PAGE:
But then one day, when she felt her duties must be approaching their conclusion, she made a mistake – one that is all to easy to understand. Just as she had finished her duty with the eye drops, her own eye itched, and without thinking, she rubbed it with her finger. In that instant she realised that her finger was wet with a particle of the lotion, because her eye immediately felt most peculiar. She blinked several times before she could open it again, and when her left eye could see once again, she was not sure if she could believe what she saw with it. She was no more standing in a pleasant room, but in a dank, mossy cave. Nor was she alone with the baby and his mother – but dozens of the little folk were all about, busy with various duties, sewing and spinning, distilling and brewing, forging gold coins, hammering at metalwork, and preparing potions. It was more like an underground factory than a bedroom. The lady lay not on a bed, but on the cold ground, and her features were different. She had changed, but not into someone unknown or unfamiliar, for the old lady now saw clearly with her left eye that the mother was none other than her serving maid of old, the young and fair Eilian.
At first the old lady wisely said nothing, but in the morning she whispered to her former maid:
“Eilian, my dear, how come there are so many little people here to wait upon you?”
And Eilian replied:
“How come you can see them?”
“With my right eye I see a beautiful and tranquil room,” confessed the old lady, “But with my left eye I see a cave full of fairy folk. I have been having these strange double-visions ever since yesterday when I accidently wiped a drop of the baby’s eye lotion into my own left eye.”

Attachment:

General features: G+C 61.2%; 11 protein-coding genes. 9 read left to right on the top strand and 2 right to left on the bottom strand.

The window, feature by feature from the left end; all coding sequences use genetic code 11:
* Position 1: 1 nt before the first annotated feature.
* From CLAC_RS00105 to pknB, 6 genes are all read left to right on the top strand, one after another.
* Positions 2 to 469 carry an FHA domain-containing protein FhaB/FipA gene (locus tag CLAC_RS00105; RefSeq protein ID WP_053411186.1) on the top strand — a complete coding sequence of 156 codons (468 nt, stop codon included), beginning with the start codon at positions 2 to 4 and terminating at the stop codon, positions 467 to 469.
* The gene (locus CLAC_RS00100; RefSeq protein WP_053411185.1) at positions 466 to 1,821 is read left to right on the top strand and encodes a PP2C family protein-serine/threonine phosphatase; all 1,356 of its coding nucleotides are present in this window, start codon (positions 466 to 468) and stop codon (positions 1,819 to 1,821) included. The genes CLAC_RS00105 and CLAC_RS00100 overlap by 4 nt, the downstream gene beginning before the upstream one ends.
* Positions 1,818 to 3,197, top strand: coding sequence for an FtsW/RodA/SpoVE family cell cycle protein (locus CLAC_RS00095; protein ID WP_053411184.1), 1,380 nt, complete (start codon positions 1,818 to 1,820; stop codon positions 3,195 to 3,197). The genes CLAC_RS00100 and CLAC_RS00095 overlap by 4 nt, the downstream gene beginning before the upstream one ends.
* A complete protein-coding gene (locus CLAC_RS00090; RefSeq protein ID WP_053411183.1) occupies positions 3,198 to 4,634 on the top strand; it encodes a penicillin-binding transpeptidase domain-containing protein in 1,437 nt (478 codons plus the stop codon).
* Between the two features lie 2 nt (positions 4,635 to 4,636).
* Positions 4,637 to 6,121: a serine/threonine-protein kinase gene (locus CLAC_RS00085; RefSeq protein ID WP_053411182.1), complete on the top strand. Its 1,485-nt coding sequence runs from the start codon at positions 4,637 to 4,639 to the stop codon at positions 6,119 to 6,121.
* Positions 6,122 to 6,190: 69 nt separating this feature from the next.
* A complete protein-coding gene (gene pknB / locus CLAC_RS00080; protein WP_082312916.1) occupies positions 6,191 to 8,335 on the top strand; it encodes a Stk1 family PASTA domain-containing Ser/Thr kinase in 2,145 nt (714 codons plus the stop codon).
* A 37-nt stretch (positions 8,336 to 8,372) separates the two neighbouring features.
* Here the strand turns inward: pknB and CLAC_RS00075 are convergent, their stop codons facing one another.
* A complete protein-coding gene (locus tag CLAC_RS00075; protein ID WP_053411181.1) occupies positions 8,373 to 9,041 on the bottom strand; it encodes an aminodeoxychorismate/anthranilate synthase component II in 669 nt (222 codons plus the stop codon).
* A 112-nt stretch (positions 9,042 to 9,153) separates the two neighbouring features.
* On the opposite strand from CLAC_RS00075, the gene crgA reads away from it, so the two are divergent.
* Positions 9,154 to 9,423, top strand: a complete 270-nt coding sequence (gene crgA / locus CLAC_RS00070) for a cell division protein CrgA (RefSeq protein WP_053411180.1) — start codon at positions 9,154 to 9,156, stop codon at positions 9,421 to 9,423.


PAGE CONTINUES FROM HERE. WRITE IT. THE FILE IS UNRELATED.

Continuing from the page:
‘Sshhhhh,’ replied Eilian. “On no account let a word of this slip to the gentleman who gave you the lotion, for he is my husband, the king of the Fairy People, and he will be furious. There is no telling what a hot-headed fairy’s fury might bring him to do. “
And then she told her story in hushed and confidential tones She explained how the fair folk had helped her with her weaving, but had done so at a price – she had given her troth that one day in Spring she would marry the Fairy King. She had no intention of keeping such a promise, and she kept about her a sharp knife with which she scared off any would-be abductors. At night she slept with a branch of mountain ash across her feet, because no fairy will cross or touch the wood of that tree. But one evening, after they had spent all day shearing the sheep, she was so tired that she fell asleep without taking her usual precaution. That night they whisked her off to Fairy Land.
The old woman was very cautious after Eilian’s warning, and gave the fairy husband no inkling that her left eye had any different power of vision from the right. Her time came to an end without mishap, and she was taken home on horseback just as she had come, and she was given a fine sum of money for her services.
She returned to her husband and her accustomed life up on the surface of the world where you and I live. Nor did she see any need to tell anyone of the power that her left eye now held. Some time later, as she arrived at the market, her friend remarked:
“The fairies must be here to-day; the noise is swelling and prices are rising.” Sure enough the fairies were there, but they were invisible to all eyes except the old woman’s left eye. She saw Eilian’s husband stealing something from a stall close by her: she went up to him and, forgetting the warning, said, “Good morning, master, how is Eilian?” “She is quite well,” replied the fairy, “but with what eye do you see me?” “With this,” said the old woman, pointing to her left. The fairy immediately put out her eye with his walking stick, and her right eye had to do the work of two all the rest of her life.
Now that is where most tellings of this story end, as a warning to keep a secret well. But there is a softer version which I have heard on occasion, in which Eilian chances upon the old lady and bestows a light sprinkling of fairy magic to restore the sight of her left eye. It is up to you which version you believe, but there is one thing that I can tell you for sure, because I’m a storyteller and I know it to be true – fairies really do exist and you must always beware of them, for they are tricky folk.